Slate boards were in use in India in the 12th century AD, and blackboards/chalkboards became used in schools around the turn of the 18th century. At the end of World War Two the U.S. Army started using overhead projectors for training, and their use became common for lecturing, until being largely replaced by electronic projectors and presentational software such as Powerpoint around 1990. This may be the place to point out that most technologies used in education were not developed specifically for education but for other purposes (mainly business.)
Although the telephone dates from the late 1870s, the standard telephone system never became a major educational tool, not even in distance education, because of the high cost of analogue telephone calls for multiple users, although audio-conferencing has been used to supplement other media since the 1970s. Video-conferencing using dedicated cable systems and dedicated conferencing rooms have been in use since the 1980s. The development of video compression technology and relatively low cost video servers in the early 2000s led to the introduction of lecture capture systems for recording and streaming classroom lectures in 2008. Webinars now are used largely for delivering lectures over the Internet.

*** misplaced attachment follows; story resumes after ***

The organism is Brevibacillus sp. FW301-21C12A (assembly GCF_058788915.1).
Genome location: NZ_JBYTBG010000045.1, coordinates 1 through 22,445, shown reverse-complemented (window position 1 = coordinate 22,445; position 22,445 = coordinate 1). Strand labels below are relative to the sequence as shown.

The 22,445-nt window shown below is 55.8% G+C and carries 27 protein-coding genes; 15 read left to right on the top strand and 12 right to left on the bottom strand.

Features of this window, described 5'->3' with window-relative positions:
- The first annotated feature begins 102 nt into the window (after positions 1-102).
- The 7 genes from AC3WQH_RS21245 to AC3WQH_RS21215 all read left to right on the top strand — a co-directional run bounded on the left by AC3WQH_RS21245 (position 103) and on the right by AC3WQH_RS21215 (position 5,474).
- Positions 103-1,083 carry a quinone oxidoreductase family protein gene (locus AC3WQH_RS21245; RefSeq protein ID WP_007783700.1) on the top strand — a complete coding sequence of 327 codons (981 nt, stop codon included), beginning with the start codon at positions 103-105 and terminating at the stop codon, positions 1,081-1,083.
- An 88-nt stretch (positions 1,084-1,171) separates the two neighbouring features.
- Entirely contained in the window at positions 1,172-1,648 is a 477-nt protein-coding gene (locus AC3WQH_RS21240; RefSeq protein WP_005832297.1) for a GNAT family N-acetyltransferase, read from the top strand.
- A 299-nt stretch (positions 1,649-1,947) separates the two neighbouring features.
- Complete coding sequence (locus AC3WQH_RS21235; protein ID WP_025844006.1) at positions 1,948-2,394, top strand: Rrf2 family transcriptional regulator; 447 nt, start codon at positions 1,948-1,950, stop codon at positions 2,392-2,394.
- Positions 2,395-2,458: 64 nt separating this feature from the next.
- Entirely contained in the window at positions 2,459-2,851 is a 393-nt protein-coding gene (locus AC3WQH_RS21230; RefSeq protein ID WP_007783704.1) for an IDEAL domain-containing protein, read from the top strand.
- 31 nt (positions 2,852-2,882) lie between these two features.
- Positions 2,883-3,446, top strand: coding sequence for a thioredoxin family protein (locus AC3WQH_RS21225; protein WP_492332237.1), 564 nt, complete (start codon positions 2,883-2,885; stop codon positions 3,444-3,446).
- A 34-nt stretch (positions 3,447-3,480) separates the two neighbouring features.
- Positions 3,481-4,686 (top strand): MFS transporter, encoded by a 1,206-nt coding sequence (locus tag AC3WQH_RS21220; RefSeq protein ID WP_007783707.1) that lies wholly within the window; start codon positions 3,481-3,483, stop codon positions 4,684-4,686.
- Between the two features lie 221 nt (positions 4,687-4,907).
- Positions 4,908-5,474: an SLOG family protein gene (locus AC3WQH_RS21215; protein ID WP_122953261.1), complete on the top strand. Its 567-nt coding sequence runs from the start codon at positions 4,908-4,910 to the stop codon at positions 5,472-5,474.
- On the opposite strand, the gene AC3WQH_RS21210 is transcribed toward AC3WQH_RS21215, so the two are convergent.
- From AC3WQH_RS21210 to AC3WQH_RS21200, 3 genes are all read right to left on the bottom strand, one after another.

None of these technologies though changes the oral basis of communication for teaching.
The role of text or writing in education also has a long history. Even though Socrates is reported to have railed against the use of writing, written forms of communication make analytic, lengthy chains of reasoning and argument much more accessible, reproducible without distortion, and thus more open to analysis and critique than the transient nature of speech. The invention of the printing press in Europe in the 15th century was a truly disruptive technology, making written knowledge much more freely available, very much in the same way as the Internet has done today. As a result of the explosion of written documents resulting from the mechanization of printing, many more people in government and business were required to become literate and analytical, which led to a rapid expansion of formal education in Europe. There were many reasons for the the development of the Renaissance and the Enlightenment, and triumph of reason and science over superstition and beliefs, but the technology of printing was a key agent of change.